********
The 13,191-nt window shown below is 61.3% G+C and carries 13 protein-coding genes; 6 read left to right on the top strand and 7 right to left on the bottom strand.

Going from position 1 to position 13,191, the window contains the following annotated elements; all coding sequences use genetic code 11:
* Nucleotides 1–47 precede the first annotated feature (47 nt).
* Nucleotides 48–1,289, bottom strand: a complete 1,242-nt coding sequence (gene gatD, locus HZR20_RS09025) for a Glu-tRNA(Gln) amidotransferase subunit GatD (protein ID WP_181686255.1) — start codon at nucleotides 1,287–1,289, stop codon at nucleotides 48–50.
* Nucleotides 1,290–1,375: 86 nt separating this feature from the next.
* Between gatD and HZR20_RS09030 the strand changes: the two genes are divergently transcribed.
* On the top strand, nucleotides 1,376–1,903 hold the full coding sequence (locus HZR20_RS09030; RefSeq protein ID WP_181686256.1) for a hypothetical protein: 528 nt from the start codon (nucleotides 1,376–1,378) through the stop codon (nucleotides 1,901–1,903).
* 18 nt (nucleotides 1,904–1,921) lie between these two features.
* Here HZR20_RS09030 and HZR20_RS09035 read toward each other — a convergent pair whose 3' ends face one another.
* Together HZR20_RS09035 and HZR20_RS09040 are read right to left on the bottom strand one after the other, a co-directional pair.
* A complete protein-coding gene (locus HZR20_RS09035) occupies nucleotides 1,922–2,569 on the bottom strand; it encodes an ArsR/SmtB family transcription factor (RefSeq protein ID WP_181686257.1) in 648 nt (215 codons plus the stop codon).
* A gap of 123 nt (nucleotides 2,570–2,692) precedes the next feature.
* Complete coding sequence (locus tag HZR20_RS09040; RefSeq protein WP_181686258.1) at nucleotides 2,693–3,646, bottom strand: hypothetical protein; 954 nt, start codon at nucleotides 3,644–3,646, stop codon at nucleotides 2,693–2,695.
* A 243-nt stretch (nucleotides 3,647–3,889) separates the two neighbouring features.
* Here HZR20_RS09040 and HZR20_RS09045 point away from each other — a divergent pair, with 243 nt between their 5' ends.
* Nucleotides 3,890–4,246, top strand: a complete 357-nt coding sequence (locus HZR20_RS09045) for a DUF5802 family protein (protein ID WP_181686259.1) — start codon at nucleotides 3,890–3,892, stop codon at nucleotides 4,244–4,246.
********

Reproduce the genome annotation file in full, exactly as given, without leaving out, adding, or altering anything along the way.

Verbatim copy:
The 13,191-nt window shown below is 61.3% G+C and carries 13 protein-coding genes; 6 read left to right on the top strand and 7 right to left on the bottom strand.

Going from position 1 to position 13,191, the window contains the following annotated elements; all coding sequences use genetic code 11:
* Nucleotides 1–47 precede the first annotated feature (47 nt).
* Nucleotides 48–1,289, bottom strand: a complete 1,242-nt coding sequence (gene gatD, locus HZR20_RS09025) for a Glu-tRNA(Gln) amidotransferase subunit GatD (protein ID WP_181686255.1) — start codon at nucleotides 1,287–1,289, stop codon at nucleotides 48–50.
* Nucleotides 1,290–1,375: 86 nt separating this feature from the next.
* Between gatD and HZR20_RS09030 the strand changes: the two genes are divergently transcribed.
* On the top strand, nucleotides 1,376–1,903 hold the full coding sequence (locus HZR20_RS09030; RefSeq protein ID WP_181686256.1) for a hypothetical protein: 528 nt from the start codon (nucleotides 1,376–1,378) through the stop codon (nucleotides 1,901–1,903).
* 18 nt (nucleotides 1,904–1,921) lie between these two features.
* Here HZR20_RS09030 and HZR20_RS09035 read toward each other — a convergent pair whose 3' ends face one another.
* Together HZR20_RS09035 and HZR20_RS09040 are read right to left on the bottom strand one after the other, a co-directional pair.
* A complete protein-coding gene (locus HZR20_RS09035) occupies nucleotides 1,922–2,569 on the bottom strand; it encodes an ArsR/SmtB family transcription factor (RefSeq protein ID WP_181686257.1) in 648 nt (215 codons plus the stop codon).
* A gap of 123 nt (nucleotides 2,570–2,692) precedes the next feature.
* Complete coding sequence (locus tag HZR20_RS09040; RefSeq protein WP_181686258.1) at nucleotides 2,693–3,646, bottom strand: hypothetical protein; 954 nt, start codon at nucleotides 3,644–3,646, stop codon at nucleotides 2,693–2,695.
* A 243-nt stretch (nucleotides 3,647–3,889) separates the two neighbouring features.
* Here HZR20_RS09040 and HZR20_RS09045 point away from each other — a divergent pair, with 243 nt between their 5' ends.
* Nucleotides 3,890–4,246, top strand: a complete 357-nt coding sequence (locus HZR20_RS09045) for a DUF5802 family protein (protein ID WP_181686259.1) — start codon at nucleotides 3,890–3,892, stop codon at nucleotides 4,244–4,246.